HC Deb 08 May 1833 vol 17 cc1035-6
Mr. Wilbraham

, in bringing up the Report of the Committee, containing Amendments to the Birkenhead (Cheshire) Improvement Bill, moved that they be read a second time.

Mr. Richard Potter

begged to be permitted to make a few observations before the Report was received. On the Committee meeting to whom this Bill was referred, they were told, that as there was no opposition, the Committee need not be detained. A Petition had been presented against the Bill numerously and respectably signed. It was said, there was no necessity to read it; it was, however, read, The Committee then proceeded with the Bill, and he believed he was justified in saying, that the cases were rare in which a Bill had received so many and such important and necessary alterations as the Amendments in the hands of the Speaker would show. As the Bill stood, the vacancies of Commissioners were to be filled up by the remaining number, so that in a few years they would have been a self-elected body. The Committee had fixed that all future elections should be by the inhabitants rated at 10l. per annum. Rates to a considerable amount were to be levied, but there was to have been no publication of the accounts, and the Committee in consequence fixed that they should be printed and published. No person was to be eligible to be a Commissioner unless he occupied premises of the actual value of 60l., or was possessed of property of the value of 2,000l.; the Committee reduced the amounts to 30l and 1,000l. Tenants were liable to be distrained upon for paving the streets to an unlimited amount. The Committee decided that they should only be liable for the amount due, the landlords being held responsible. The Nuisance Clause actually occupied nearly six pages. The most trifling thing was declared a nuisance; such as boys playing at marbles, &c. &c.; and such offender, were he unknown, might be seized, taken before a Magistrate, and fined 5l. A great deal of this petty legislation was struck out. Loitering in the streets was also declared a nuisance; so that a poor Irishman, just arrived from Ireland, in passing through Birkenhead, and looking at a shop window at articles exposed, as he naturally would, might have been seized and sent to prison. Many other Amendments were also made. He (Mr. Potter) took the liberty of making these observations; and would, with great deference, but most earnestly, entreat hon. Members to whom private Bills were referred, to look through them, whether they were opposed or not. He was a new Member, and hoped he should not be considered presumptuous in giving this advice.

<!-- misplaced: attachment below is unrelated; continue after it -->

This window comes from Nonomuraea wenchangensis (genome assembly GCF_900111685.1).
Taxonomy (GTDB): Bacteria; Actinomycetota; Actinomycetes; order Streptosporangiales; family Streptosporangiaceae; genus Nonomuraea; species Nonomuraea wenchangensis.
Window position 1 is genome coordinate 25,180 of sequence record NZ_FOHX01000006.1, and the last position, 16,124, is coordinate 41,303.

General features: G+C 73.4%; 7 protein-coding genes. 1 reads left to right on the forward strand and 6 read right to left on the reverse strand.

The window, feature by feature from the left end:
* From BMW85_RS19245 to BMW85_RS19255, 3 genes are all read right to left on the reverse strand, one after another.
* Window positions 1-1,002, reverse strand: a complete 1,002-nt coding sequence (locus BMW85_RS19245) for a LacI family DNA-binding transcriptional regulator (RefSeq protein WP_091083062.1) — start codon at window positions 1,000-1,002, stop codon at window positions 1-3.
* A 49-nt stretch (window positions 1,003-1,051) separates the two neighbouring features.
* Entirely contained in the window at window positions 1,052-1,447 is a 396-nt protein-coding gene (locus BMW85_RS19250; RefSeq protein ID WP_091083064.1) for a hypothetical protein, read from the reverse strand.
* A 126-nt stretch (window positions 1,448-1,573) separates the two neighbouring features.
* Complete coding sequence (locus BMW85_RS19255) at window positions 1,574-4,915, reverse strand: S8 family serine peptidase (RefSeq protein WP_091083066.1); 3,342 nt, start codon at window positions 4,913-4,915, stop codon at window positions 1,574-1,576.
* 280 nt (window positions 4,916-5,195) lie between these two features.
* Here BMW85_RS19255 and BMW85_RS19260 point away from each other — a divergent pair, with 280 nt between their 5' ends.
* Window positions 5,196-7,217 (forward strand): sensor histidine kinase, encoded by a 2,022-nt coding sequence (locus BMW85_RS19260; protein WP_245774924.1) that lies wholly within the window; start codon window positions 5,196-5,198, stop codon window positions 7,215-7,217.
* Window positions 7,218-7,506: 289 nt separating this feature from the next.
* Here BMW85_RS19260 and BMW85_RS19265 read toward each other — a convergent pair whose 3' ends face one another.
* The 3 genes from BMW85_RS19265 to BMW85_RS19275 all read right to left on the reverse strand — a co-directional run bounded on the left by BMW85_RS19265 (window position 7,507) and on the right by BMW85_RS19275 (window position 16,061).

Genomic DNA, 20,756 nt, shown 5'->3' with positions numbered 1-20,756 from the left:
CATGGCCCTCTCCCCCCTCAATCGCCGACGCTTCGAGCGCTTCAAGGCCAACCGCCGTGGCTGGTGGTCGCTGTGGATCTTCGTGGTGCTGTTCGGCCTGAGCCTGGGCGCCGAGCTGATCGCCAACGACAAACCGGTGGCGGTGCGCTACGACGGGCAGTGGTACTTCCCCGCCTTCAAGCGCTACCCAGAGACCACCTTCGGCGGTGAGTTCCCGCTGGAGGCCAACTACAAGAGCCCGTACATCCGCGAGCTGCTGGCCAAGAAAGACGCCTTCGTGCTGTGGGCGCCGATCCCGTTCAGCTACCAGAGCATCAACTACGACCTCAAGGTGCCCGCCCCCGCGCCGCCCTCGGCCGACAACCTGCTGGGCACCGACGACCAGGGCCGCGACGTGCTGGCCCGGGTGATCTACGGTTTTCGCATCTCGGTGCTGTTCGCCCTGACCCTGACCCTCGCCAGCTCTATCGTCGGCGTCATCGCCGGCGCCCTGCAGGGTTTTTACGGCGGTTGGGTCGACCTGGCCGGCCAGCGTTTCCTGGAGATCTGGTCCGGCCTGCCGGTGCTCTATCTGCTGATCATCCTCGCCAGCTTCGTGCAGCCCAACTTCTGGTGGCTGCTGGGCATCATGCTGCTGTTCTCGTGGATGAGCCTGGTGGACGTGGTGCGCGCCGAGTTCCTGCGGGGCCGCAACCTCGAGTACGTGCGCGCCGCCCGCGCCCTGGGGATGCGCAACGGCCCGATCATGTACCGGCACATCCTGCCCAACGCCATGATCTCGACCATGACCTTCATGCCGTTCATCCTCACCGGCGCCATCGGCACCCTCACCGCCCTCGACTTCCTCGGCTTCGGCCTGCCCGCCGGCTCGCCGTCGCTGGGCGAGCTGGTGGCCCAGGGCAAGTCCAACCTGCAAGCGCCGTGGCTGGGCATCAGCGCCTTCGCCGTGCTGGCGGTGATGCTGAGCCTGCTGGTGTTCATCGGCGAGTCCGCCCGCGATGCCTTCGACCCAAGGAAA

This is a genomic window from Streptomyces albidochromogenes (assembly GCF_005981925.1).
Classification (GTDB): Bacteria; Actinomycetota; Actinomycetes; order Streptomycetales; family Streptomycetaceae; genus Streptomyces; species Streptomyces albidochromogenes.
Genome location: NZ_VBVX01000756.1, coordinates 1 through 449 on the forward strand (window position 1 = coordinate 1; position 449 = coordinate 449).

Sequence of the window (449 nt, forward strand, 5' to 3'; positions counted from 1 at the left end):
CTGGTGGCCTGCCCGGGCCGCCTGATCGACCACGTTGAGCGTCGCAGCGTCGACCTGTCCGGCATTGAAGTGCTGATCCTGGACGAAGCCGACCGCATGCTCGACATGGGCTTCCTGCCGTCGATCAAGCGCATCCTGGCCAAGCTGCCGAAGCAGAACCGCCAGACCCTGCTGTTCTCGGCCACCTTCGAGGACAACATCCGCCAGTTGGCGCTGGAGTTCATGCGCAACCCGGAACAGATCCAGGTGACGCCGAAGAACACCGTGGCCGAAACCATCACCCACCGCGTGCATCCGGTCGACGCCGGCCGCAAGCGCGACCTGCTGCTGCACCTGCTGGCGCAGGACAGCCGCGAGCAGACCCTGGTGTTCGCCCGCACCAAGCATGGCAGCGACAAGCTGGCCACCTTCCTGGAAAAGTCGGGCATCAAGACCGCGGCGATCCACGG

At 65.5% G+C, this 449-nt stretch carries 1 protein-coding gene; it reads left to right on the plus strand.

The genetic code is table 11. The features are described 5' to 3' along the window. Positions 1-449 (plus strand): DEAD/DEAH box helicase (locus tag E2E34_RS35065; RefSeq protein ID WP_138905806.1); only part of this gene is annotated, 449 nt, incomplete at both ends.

Mr. Wilbraham

said, those remarks did not apply to the Bill as it stood at present, but to the Bill as it was originally framed. Most of the alterations had been made at the suggestion of the hon. Member (Mr. Potter) himself, and therefore he had no ground of complaint.

Amendment read a second time.

Back to